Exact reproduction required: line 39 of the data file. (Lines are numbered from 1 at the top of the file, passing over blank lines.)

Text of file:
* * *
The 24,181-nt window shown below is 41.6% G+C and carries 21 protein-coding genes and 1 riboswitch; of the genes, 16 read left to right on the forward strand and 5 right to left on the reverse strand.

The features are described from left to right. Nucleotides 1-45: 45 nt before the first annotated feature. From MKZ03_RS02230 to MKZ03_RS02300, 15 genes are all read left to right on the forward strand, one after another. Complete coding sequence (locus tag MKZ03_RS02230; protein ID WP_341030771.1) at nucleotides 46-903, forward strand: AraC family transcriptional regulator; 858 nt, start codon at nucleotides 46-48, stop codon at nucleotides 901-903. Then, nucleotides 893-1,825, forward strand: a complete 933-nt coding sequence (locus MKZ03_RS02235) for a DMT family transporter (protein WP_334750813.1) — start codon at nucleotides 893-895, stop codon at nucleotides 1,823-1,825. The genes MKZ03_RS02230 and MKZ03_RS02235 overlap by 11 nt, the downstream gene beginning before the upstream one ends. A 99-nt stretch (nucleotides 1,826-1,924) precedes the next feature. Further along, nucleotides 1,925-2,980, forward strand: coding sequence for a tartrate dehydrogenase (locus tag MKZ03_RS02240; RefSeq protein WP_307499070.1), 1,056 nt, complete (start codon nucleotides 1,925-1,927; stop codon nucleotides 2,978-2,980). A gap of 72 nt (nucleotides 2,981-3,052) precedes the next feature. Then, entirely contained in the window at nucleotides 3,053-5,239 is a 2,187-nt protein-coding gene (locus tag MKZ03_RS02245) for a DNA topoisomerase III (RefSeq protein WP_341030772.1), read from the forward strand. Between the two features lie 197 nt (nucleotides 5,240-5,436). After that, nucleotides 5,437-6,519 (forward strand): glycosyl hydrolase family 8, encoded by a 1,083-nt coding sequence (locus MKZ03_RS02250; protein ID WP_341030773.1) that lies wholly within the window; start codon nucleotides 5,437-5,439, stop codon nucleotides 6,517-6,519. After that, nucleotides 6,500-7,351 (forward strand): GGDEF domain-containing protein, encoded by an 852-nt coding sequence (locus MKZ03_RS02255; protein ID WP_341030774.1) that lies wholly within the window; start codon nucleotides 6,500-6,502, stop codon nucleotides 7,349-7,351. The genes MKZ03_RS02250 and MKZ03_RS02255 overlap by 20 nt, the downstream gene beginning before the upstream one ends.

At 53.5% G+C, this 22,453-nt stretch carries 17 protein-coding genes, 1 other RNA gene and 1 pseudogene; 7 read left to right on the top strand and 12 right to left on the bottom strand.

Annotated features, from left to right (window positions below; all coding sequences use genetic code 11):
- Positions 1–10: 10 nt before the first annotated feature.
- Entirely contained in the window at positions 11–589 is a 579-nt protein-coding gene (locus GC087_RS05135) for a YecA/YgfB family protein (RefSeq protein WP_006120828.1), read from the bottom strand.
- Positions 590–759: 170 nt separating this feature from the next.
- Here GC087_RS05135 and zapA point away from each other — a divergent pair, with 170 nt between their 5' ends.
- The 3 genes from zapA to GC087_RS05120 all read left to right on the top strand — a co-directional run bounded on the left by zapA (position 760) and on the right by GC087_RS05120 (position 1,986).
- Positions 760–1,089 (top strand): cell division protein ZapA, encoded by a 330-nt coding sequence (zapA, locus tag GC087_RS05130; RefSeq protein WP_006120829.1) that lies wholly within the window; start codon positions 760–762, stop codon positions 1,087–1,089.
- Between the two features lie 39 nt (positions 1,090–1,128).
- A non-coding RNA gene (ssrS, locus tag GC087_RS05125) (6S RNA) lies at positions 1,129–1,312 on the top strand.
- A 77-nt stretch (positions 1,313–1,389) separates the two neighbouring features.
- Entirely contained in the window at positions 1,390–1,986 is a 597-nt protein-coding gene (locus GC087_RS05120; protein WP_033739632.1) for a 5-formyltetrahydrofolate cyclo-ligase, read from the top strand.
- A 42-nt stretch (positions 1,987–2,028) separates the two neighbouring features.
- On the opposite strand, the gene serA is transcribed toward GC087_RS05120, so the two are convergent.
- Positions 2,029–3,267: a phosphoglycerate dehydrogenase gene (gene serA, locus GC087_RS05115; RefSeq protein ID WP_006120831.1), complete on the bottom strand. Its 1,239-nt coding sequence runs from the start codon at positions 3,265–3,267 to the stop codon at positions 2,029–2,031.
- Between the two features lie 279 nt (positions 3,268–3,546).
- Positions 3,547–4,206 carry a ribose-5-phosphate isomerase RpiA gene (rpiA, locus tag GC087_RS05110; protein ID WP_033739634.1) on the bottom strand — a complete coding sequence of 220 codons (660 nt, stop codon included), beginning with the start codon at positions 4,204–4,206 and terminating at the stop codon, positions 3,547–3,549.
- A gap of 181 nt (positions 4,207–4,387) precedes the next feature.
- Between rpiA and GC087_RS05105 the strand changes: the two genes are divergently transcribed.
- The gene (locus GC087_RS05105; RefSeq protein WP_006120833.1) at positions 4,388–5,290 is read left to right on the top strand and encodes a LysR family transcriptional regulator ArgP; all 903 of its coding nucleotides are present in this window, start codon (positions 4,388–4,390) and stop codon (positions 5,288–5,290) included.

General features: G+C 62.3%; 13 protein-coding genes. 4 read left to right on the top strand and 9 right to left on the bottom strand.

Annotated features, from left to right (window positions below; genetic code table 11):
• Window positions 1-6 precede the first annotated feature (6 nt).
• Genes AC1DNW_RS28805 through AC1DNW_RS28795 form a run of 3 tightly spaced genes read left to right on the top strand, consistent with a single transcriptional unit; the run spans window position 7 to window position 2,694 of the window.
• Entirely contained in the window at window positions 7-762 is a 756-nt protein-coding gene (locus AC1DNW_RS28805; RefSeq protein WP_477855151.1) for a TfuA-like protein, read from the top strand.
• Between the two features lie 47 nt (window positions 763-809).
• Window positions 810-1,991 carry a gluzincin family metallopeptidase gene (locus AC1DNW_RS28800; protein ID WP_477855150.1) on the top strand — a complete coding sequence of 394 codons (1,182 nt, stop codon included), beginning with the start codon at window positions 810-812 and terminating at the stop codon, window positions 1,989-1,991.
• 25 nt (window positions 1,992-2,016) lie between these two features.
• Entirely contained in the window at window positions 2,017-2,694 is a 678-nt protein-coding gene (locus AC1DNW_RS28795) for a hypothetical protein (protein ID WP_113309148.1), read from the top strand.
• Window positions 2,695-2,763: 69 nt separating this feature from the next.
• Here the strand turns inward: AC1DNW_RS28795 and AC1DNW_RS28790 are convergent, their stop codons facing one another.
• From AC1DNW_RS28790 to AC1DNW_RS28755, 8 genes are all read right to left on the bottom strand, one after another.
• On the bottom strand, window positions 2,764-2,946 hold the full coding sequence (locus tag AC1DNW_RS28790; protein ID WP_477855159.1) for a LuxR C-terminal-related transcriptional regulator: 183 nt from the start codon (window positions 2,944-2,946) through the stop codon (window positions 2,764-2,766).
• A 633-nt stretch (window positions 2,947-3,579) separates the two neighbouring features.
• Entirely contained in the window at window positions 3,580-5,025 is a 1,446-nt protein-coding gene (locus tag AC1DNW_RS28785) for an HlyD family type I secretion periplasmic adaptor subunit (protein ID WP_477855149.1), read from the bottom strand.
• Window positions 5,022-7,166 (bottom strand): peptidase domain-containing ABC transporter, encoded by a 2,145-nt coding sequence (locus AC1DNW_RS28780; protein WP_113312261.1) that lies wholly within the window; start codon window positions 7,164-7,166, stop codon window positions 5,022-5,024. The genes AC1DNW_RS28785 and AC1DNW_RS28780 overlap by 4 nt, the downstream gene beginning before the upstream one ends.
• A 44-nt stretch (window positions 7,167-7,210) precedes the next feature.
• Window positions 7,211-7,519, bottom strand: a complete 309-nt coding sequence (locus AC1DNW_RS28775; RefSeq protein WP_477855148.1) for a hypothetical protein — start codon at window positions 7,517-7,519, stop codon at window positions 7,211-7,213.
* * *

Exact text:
• A 44-nt stretch (window positions 7,167-7,210) precedes the next feature.